Emily Bestler Books/Atria

Pub date: October 22, 2013

Samuel Johnson has now twice done battle with – and twice emerged victorious over – the forces of evil. If anyone’s earned the right to a bit of peace, it’s him. Unfortunately, though, all is not peaceful in Samuel’s hometown of Biddlecombe. Everyone’s buzzing over the grand opening of Wreckit & Sons toy shop (an event at which Samuel is to be the guest of honor), but while this may seem like the kind of excitement a young man would welcome, Samuel’s got a bad feeling about what’s truly in store for him and his neighbors. And as it just so happens, our hero’s concern is most decidedly well placed…

John Connolly’s third Samuel Johnson novel, THE CREEPS, isn’t the kind of book that’s meant to be read – it’s the kind of book that’s meant to be experienced, and gleefully so at that. Connolly is a master storyteller. His prose has the ability to suck you in and spirit you away, and as such, it’s not intended for consumption during spare moments between errands; no, in order to properly enjoy this novel, one must have the kind of time it takes get well and truly lost – a long, lazy afternoon, perhaps, or a night spent under the covers with a flashlight.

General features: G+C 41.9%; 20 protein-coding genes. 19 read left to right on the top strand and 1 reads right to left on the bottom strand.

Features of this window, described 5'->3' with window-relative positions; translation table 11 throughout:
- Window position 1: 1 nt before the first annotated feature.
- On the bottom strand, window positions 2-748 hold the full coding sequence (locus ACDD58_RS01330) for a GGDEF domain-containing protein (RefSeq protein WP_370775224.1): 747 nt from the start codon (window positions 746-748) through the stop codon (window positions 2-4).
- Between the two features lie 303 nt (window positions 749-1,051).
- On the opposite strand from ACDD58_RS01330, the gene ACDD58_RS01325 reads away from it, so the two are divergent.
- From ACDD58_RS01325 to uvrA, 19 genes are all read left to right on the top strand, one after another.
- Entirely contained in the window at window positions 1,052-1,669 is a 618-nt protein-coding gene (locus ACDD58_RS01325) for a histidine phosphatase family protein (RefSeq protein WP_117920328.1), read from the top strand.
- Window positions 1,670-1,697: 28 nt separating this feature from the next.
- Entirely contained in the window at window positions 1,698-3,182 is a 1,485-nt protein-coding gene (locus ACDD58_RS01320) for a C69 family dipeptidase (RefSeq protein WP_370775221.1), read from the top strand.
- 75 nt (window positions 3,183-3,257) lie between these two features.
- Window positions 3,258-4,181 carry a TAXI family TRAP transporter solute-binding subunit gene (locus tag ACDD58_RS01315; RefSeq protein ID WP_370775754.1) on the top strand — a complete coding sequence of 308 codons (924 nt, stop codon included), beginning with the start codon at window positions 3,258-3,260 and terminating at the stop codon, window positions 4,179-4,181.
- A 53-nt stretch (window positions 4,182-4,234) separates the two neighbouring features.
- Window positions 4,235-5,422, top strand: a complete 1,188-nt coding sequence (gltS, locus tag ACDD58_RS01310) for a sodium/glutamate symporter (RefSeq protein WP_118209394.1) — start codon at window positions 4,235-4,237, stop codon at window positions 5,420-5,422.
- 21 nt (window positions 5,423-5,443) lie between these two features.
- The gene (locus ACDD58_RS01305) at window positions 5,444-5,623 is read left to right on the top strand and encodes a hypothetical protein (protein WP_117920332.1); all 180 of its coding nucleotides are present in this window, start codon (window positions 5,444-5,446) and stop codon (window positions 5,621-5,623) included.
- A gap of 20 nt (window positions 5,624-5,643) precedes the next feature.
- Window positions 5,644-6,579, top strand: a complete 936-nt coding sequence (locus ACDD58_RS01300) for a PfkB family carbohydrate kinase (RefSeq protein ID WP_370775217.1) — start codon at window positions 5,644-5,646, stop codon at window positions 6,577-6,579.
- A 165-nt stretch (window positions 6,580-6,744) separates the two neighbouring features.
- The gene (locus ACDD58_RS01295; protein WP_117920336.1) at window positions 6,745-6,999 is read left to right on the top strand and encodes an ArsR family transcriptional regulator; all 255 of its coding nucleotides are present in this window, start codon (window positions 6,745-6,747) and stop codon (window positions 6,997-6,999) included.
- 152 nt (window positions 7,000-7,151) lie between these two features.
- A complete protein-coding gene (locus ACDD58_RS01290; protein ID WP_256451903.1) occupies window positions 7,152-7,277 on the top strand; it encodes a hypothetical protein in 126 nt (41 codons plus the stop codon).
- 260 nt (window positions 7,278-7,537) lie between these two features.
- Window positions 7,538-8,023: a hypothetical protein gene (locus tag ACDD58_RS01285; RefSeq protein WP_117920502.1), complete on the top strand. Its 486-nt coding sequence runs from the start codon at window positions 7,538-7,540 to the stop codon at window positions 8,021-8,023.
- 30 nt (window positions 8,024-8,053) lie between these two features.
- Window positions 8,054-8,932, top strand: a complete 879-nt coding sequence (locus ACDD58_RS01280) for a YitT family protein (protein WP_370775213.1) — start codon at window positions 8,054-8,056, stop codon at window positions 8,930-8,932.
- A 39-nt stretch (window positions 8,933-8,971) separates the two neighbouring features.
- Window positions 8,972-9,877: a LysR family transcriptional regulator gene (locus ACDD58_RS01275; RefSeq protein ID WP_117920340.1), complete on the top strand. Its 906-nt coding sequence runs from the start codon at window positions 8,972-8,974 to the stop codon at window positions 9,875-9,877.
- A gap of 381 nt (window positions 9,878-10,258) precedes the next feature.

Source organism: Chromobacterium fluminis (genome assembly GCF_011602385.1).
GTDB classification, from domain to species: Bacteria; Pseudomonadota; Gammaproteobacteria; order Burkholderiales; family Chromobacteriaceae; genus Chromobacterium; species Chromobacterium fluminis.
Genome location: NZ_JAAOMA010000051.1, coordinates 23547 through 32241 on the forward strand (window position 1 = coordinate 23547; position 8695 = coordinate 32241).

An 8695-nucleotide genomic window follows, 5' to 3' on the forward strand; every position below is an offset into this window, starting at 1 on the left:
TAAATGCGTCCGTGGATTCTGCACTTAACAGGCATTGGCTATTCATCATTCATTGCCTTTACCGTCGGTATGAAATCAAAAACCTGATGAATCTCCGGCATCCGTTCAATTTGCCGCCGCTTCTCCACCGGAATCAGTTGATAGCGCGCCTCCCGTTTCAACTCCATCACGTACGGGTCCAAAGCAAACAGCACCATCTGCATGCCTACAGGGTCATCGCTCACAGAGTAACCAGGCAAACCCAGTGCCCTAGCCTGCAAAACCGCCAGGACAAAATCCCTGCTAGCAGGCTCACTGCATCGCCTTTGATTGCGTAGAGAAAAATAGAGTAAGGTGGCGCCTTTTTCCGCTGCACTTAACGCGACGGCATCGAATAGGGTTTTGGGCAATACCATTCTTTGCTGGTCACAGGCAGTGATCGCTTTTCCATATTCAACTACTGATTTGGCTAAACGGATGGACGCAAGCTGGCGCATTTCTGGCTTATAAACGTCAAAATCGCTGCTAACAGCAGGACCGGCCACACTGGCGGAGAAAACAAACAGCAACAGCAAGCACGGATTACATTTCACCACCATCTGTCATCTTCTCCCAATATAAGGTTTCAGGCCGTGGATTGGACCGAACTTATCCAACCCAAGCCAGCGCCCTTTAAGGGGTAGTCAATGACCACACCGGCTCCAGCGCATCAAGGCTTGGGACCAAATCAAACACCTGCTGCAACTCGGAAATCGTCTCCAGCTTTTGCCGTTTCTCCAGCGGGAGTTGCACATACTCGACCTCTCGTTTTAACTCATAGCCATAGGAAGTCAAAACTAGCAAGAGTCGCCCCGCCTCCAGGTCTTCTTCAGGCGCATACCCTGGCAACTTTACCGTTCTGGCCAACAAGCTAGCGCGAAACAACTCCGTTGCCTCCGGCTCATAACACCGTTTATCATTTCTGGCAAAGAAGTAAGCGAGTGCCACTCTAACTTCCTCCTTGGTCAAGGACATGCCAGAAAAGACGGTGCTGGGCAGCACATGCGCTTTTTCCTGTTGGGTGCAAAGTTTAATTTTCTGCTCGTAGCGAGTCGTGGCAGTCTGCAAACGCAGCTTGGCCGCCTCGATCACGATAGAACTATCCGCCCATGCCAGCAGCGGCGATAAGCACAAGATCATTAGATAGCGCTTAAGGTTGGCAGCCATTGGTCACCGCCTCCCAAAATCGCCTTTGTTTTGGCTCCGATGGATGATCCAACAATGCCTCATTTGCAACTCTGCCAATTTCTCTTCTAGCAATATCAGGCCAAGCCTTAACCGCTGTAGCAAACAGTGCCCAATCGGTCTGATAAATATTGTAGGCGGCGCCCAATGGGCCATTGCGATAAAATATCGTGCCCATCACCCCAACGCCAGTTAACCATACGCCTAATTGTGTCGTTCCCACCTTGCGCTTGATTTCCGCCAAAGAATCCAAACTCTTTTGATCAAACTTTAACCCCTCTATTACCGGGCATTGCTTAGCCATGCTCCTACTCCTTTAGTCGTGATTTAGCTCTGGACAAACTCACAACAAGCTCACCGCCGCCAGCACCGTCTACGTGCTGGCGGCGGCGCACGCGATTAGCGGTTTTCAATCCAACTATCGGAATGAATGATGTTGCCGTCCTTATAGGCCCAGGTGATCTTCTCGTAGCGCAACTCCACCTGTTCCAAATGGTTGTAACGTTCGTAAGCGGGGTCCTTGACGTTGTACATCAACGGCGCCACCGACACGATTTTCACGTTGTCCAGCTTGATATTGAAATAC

Make no mistake – Connolly’s latest is not a children’s book. The protagonist may be adolescent, and so too may be the humor, but the nightmarish contents of Wreckit & Sons are more appropriate for the young-at-heart than the truly young. And while THE CREEPS would likely be categorized as whimsical horror, that label doesn’t give Connolly nearly enough credit for just how heartwarming, profound, and yes, educational a tale this is. From string theory to USDA policy on insect consumption to the true nature of friendship, John Connolly’s THE CREEPS teaches readers a number of valuable lessons – the most important being that even adults should be scared of the dark.


-Katrina Niidas Holm